WASHINGTON -- Political plaudits are next for Fresno State's national champion college baseball team.
San Joaquin Valley lawmakers have already praised the team on the House floor and have drafted a formal resolution honoring the Bulldogs. The commemorative resolution will be formally introduced when Congress returns after the Fourth of July recess.
And at the other end of Pennsylvania Avenue, the White House is weighing multiple congressional requests that President Bush schedule a rare private meeting with the Fresno State players.
"This is very special for all of us," Rep. Devin Nunes, R-Visalia, said on the House floor Thursday night. "I can't wait to hopefully greet the team here and invite them to our nation's capital and possibly even get a White House visit."
Nunes joined Rep. Jim Costa, D-Fresno, for what's called a "special order" after the House finished the rest of its business Thursday. For about five minutes, the two Fresno-area congressmen shone a light on the Bulldogs' upset victory over the University of Georgia to win the National Collegiate Athletic Association World Series.
"They went from the underdogs to the wonder dogs, and they accomplished this after spending over 40 straight days away from home," said Costa, himself a Fresno State alumnus.
The baseball commentary will now be retained for posterity in the June 26 issue of the Congressional Record, alongside the special order comments of other lawmakers praising pharmacists, honoring Maryland's John Hopkins University and raising alarms about Zimbabwe.
The next commemorative step will probably come the week of July 7, when Valley lawmakers formally introduce their resolution praising the team. The resolution has been written, but legislative counsel must still give it a final review. Such resolutions are standard congressional practice, and provide lawmakers up to 20 minutes on the House floor to speak highly of constituents.
In recent weeks, for instance, the House has passed similar resolutions congratulating Virginia's James Madison University, honoring the late musician Louis Jordan and recognizing famed golfer Chi-Chi Rodriguez.
But the real gleam-in-the-eye is seen among those who hope the White House will extend an invitation to the Fresno State team. This could get a little tricky, despite the fervent hopes of advocates like Fresno Mayor Alan Autry.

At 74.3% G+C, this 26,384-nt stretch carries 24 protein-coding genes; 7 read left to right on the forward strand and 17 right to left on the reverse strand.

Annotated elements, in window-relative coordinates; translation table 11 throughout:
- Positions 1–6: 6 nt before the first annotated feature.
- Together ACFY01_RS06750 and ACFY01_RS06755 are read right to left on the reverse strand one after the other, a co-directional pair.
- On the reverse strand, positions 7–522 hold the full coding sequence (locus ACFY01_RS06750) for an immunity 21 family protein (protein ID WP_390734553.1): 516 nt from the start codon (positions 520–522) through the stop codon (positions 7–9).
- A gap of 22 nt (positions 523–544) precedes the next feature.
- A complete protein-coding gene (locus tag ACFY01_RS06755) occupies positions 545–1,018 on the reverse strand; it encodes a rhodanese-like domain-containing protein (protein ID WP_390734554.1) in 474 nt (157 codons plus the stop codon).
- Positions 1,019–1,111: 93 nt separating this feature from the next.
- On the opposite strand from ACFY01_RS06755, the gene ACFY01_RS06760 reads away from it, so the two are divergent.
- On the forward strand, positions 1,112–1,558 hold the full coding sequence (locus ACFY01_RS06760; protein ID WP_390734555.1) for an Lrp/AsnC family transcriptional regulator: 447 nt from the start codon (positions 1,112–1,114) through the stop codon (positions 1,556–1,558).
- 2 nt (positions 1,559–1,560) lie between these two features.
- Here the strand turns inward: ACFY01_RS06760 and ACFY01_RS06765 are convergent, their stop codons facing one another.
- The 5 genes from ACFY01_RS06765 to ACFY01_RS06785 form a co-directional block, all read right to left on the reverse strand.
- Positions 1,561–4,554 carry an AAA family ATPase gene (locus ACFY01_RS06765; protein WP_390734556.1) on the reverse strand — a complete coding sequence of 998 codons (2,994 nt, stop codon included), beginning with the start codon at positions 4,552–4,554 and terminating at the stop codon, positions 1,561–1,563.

Usually, only the college football champions merit such a one-on-one, personal audience with the president. Standard White House practice is to invite all other collegiate championship teams to group meetings either in the spring or the fall. On Tuesday, for instance, Bush welcomed 20 championship teams from 15 campuses to the South Lawn of the White House.
Some of the teams assembled this week, like the University of Oregon men's cross country team, had to wait seven months before they got their White House meeting.
"One of the things I tell people is, is that if you work hard and become a repeat champion, I look forward to welcoming you back to the White House," Bush told the assembled athletes. "However, this time it's not going to work. My eligibility has run out."
Before the term-limited Bush leaves office in January, he is likely to hold one more group sports day for college champions. Customarily, because of the College World Series timing, that is when Fresno State would attend.
There are always exceptions, though; this year, for instance, Bush has met separately with the University of Kansas men's basketball team and the winner of the 2008 Women's Bassmaster Tour, among others.
Nunes has talked about obtaining a similar special invitation with the White House legislative liaison staffer. Rep. George Radanovich, R-Mariposa, has likewise sent a note to the White House, where he's hoping to strike a chord with the former managing general partner of the Texas Rangers.
"You never know," Radanovich's press secretary, Spencer Pederson, said Friday. "Bush is a baseball man."